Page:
Gorgas Steam Plant
Gorgas Steam Plant was a 1,416.7-megawatt (MW) coal-fired power station owned and operated by Southern Company near Parrish, Alabama.
- 1 Location
- 2 Plant Data
- 3 Unit Retirements
- 4 Investments
- 5 Fire Retardant Compound Spil
- 6 Emissions Data
- 7 Coal Waste Site
- 8 Gorgas ranked 7th on list of most polluting power plants in terms of coal waste
- 9 Carbon Capture and Storage research
- 10 Citizen Groups
- 11 Articles and Resources
The undated satellite photo below shows the power station in Parrish.
- Owner: Alabama Power
- Parent Company: Southern Company
- Plant Nameplate Capacity: 1,416.7 MW (Megawatts)
- Units and In-Service Dates: Unit 6: 125.0 MW (1951), Unit 7: 125.0 MW (1952), Unit 8: 187.5 MW (1956), Unit 9: 190.4 MW (1958), Unit 10: 788.8 MW (1972)
- Location: 460 Gorgas Rd., Parrish, AL 35580
- GPS Coordinates: 33.645028, -87.19875
- Technology: Subcritical (Units 6-9), Supercritical (Unit 10)
- Coal type: Bituminous
- Coal Consumption:
- Coal Source: Blended Alabama coal from multiple mines (Alabama Coal)
- Number of Employees:
- Unit Retirements: Units 6 & 7 retired in August 2015, Units 8-10 retired in April 2019.
In August 2014, Alabama Power announced that they will retire units 6 & 7 at the Gorgas facility ahead of the Mercury and Air Toxics Standards 2015 compliance date. The two units were retired in August 2015.
Units 8, 9 and 10 were retired in April 2019.
Alabama Power spent more than US$400 million at the plant since 2010 on environmental upgrades, in efforts to keep the plant -- which has been in operation since 1917 -- in compliance with tightening federal environmental laws, including the U.S. Environmental Protection Agency's MATS (mercury and air toxics standards) rule, meant to limit the amount of mercury emitted to the air at coal-fired power plants.
The company invested US$375 million in a “baghouse” at the plant for units 8, 9 and 10, a massive system of air filters meant to remove mercury from the plant’s air emissions, which was scheduled for completion by the end of 2015.
Critics like the Southern Alliance for Clean Energy said the power company was spending too much money on keeping old coal plants in operation rather than exploring alternatives. According to AL.com, Alabama Power customers will be repaying about US$740 million in costs related to the plant long after it closes, according to documents filed with the Securities and Exchange Commission, coming out to about US$500 for each customer.
Fire Retardant Compound Spil
On March 26, 2019, Alabama Power Company officials told environmental regulators that the company spilled about 700 gallons of a fire retardant compound near its Gorgas Steam Plant on March 23, 2019 - a few days before about 100 dead fish were seen floating on the river nearby. The incident happened after the primary fire control system lost air pressure and a backup system failed to activate.
- 2006 CO2 Emissions: 8,141,864 tons
- 2006 SO2 Emissions: 81,268 tons
- 2006 SO2 Emissions per MWh:
- 2006 NOx Emissions: 13,076 tons
- 2005 Mercury Emissions: 1,004 lb.
Coal Waste Site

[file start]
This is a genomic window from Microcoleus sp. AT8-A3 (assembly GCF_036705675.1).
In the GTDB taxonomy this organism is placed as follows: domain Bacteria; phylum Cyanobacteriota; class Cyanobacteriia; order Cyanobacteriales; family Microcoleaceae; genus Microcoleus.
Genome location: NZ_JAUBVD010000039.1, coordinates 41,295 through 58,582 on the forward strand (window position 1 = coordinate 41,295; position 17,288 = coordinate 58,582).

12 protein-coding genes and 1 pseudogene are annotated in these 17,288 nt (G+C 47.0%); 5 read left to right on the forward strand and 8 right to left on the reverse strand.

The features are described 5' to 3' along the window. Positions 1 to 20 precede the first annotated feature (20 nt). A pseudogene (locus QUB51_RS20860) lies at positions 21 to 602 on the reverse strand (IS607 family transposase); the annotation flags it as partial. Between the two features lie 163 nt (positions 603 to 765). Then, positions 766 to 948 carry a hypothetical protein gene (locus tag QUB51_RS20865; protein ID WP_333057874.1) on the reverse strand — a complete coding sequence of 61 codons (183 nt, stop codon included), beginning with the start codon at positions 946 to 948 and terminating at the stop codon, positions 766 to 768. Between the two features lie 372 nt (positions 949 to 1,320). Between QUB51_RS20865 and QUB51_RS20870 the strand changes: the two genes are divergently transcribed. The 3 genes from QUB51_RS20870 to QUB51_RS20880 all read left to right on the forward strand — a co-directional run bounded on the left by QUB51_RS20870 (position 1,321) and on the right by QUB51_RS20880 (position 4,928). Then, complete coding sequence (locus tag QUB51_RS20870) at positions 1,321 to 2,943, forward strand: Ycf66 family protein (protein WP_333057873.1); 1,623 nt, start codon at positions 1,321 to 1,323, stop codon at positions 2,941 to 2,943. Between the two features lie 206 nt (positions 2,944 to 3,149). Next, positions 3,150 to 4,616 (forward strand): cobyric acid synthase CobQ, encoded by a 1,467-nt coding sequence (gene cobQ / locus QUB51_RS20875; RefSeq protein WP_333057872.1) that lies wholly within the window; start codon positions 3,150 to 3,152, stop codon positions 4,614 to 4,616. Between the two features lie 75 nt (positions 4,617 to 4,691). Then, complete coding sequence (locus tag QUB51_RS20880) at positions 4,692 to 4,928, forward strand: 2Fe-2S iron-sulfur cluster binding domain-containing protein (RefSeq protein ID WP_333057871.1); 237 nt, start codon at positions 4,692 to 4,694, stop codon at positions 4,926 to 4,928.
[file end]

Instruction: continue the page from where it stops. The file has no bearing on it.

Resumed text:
Gorgas ranked 7th on list of most polluting power plants in terms of coal waste
In January 2009, Sue Sturgis of the Institute of Southern Studies compiled a list of the 100 most polluting coal plants in the United States in terms of coal combustion waste (CCW) stored in surface impoundments like the one involved in the TVA Kingston Fossil Plant coal ash spill. The data came from the EPA's Toxics Release Inventory (TRI) for 2006, the most recent year available.
Gorgas Steam Plant ranked number 7 on the list, with 2,888,290 pounds of coal combustion waste released to surface impoundments in 2006.
Carbon Capture and Storage research
In June 2010 the University of Alabama announced that it had "been awarded a U.S. Department of Energy grant totaling more than $4.85 million for a multidisciplinary project that will characterize geologic formations for carbon dioxide storage in Alabama". The project aims to "define an estimated 28 gigatons of carbon dioxide storage capacity underlying northwest Alabama". The funds originated from the American Recovery and Reinvestment Act. UA News reported that the project will "investigate the possibility for storage in an underground reservoir in the vicinity of the Alabama Power Gorgas Steam Plant. Successful completion of the project has the potential to extend the useful life of coal-fired power plants throughout the region. By investigating the geology near existing power plants, transportation costs to a carbon dioxide storage area would be greatly reduced." Other groups involved in the project are the Alabama Geological Survey and Rice University and industry co-funders are Alabama Power and Southern Company.
See also Alabama and coal
Articles and Resources
- "EIA 923," EIA, April 2019.
- 860M, US EIA, April 2019
- "Alabama Power changes driven by federal regulations," AP statement, August 12, 2014.
- "Alabama Power agrees to shutter 3 coal-fired units, convert 4 others to natural gas in EPA deal," AL.com, June 25, 2015
- "Alabama Power customers to pay $740 million after coal plant closes," AL.com, Mar 3, 2019
- "Alabama Power to shutter coal plant, cites environmental laws," AL, Feb 20, 2019
- "Alabama Power spills fire retardant chemical days before fish kill on Black Warrior," AL.com, Apr 4, 2019
- Sue Sturgis, "Coal's ticking timebomb: Could disaster strike a coal ash dump near you?," Institute for Southern Studies, January 4, 2009.
- TRI Explorer, EPA, accessed January 2009.
- "UA Receives DOE Grant for Carbon Storage Research", UA News (University of Alabama), June 8, 2010.
- Existing Electric Generating Units in the United States, 2005, Energy Information Administration, accessed Jan. 2009.
- Environmental Integrity Project, "Dirty Kilowatts: America’s Most Polluting Power Plants", July 2007.
- Facility Registry System, U.S. Environmental Protection Agency, accessed Jan. 2009.